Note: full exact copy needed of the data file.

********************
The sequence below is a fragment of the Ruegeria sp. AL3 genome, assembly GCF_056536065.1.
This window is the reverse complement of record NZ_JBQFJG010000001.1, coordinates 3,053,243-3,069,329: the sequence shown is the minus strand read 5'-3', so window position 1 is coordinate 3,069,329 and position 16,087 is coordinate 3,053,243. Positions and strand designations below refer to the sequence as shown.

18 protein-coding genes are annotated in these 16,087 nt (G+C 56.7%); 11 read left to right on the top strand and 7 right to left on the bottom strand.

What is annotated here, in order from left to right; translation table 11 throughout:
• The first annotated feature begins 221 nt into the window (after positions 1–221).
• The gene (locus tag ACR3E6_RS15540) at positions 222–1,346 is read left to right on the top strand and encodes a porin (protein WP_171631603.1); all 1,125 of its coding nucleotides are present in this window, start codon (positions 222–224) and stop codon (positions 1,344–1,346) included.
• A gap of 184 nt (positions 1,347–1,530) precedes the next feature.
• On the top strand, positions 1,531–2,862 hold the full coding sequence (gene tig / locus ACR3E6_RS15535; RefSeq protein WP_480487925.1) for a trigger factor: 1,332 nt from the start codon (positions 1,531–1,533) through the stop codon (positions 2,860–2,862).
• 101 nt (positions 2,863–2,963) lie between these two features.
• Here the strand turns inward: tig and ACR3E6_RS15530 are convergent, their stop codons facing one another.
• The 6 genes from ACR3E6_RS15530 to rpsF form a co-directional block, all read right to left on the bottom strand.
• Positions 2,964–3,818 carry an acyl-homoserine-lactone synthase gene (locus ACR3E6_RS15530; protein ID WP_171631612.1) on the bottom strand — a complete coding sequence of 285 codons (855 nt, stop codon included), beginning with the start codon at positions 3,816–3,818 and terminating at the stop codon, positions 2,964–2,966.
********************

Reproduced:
The sequence below is a fragment of the Ruegeria sp. AL3 genome, assembly GCF_056536065.1.
This window is the reverse complement of record NZ_JBQFJG010000001.1, coordinates 3,053,243-3,069,329: the sequence shown is the minus strand read 5'-3', so window position 1 is coordinate 3,069,329 and position 16,087 is coordinate 3,053,243. Positions and strand designations below refer to the sequence as shown.

18 protein-coding genes are annotated in these 16,087 nt (G+C 56.7%); 11 read left to right on the top strand and 7 right to left on the bottom strand.

What is annotated here, in order from left to right; translation table 11 throughout:
• The first annotated feature begins 221 nt into the window (after positions 1–221).
• The gene (locus tag ACR3E6_RS15540) at positions 222–1,346 is read left to right on the top strand and encodes a porin (protein WP_171631603.1); all 1,125 of its coding nucleotides are present in this window, start codon (positions 222–224) and stop codon (positions 1,344–1,346) included.
• A gap of 184 nt (positions 1,347–1,530) precedes the next feature.
• On the top strand, positions 1,531–2,862 hold the full coding sequence (gene tig / locus ACR3E6_RS15535; RefSeq protein WP_480487925.1) for a trigger factor: 1,332 nt from the start codon (positions 1,531–1,533) through the stop codon (positions 2,860–2,862).
• 101 nt (positions 2,863–2,963) lie between these two features.
• Here the strand turns inward: tig and ACR3E6_RS15530 are convergent, their stop codons facing one another.
• The 6 genes from ACR3E6_RS15530 to rpsF form a co-directional block, all read right to left on the bottom strand.
• Positions 2,964–3,818 carry an acyl-homoserine-lactone synthase gene (locus ACR3E6_RS15530; protein ID WP_171631612.1) on the bottom strand — a complete coding sequence of 285 codons (855 nt, stop codon included), beginning with the start codon at positions 3,816–3,818 and terminating at the stop codon, positions 2,964–2,966.